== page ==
Must Reads: Roy Orbison hologram concert in L.A. invites awe and debate
In the darkened Wiltern Theatre in Los Angeles, hundreds of people couldn’t wait to see legendary rocker Roy Orbison. A live orchestra pumped up the crowd with a medley of his hits. Old photos of him flashed across a giant screen.
Then, the crooner appeared to rise magically from the stage, wearing his signature light gray suit and black shades and jamming on a red Gibson guitar to his 1960 hit “Only the Lonely.” Fans screamed as they quickly positioned their smartphones to record the spectral image.
“This is as good as seeing him in person as you’ll ever get,” marveled 71-year-old Ray Sadowski, who paid about $200 for a pair of tickets to the Tuesday night show.
Thirty years after his death, Orbison (at least the digital version of him) is going on a national tour, the latest and possibly the most ambitious example to date of how holographic technology is transforming the music industry. The hologram’s 65-minute show, which features 16 songs and orchestral accompaniment, is among the first full-length concerts to feature a holographic dead singer.
Such images and shows are becoming more common, as families of deceased celebrities look for new ways to prolong and capitalize on their legacies. But as technology evolves and it becomes easier to create three-dimensional, lifelike visuals of artists, there’s growing debate over how those images will be portrayed — and whether they truly represent how the artists behaved when they were alive. That has prompted some celebrities to add language in their contracts about holograms and to be more meticulous about selecting who is in charge of their estates. It has also sparked threats of lawsuits from estates to bar companies from profiting from a celebrity’s image without their permission.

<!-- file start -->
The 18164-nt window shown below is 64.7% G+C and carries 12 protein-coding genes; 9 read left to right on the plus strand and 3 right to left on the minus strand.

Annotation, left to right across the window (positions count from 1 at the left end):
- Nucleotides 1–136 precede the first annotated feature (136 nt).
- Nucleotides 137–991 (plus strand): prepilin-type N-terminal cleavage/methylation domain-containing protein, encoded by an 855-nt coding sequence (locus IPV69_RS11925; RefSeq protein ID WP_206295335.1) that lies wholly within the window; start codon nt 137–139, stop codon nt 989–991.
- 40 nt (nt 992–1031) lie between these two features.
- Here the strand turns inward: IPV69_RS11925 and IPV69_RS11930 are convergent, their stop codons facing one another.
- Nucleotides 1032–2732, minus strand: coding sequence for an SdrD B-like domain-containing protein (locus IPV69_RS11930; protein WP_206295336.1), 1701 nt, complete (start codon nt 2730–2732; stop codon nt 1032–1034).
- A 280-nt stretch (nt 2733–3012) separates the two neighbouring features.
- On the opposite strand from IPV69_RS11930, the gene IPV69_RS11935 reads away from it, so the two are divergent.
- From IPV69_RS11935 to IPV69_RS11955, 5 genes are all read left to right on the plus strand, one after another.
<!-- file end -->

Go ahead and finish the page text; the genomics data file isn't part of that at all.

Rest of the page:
“This is a big issue,” said Aaron Moss, a partner with law firm Greenberg Glusker. “With new technology, you could essentially make somebody an unwitting and involuntary actor in a film that a celebrity has no part of.”
Buzz surrounding holograms of dead celebrities picked up after a digital representation of late rapper Tupac Shakur appeared on stage at the 2012 Coachella Valley Music and Arts Festival. The singer’s likeness was projected onto a Mylar screen, reflecting the image on stage. Although the technique produces a holographic image, it is not technically a hologram, which is defined as a three-dimensional image from a laser.
Soon, other acts followed, with a holographic version of jazz singer Billie Holiday on stage at Hologram USA’s Hollywood theater. Pop star Michael Jackson also was digitally resurrected at the Billboard Music Awards. Last year, a holographic image of Black Sabbath singer Ronnie James Dio went on tour through Los Angeles-based Eyellusion.
The growth in technology has spawned a cottage industry of companies specializing in creating these effects. It has also created new revenue opportunities for music labels looking to boost record sales.
The Dio holographic concert alone sold on average 1,200 tickets over 11 dates, said Jeffrey Pezzuti, Eyellusion’s chief executive.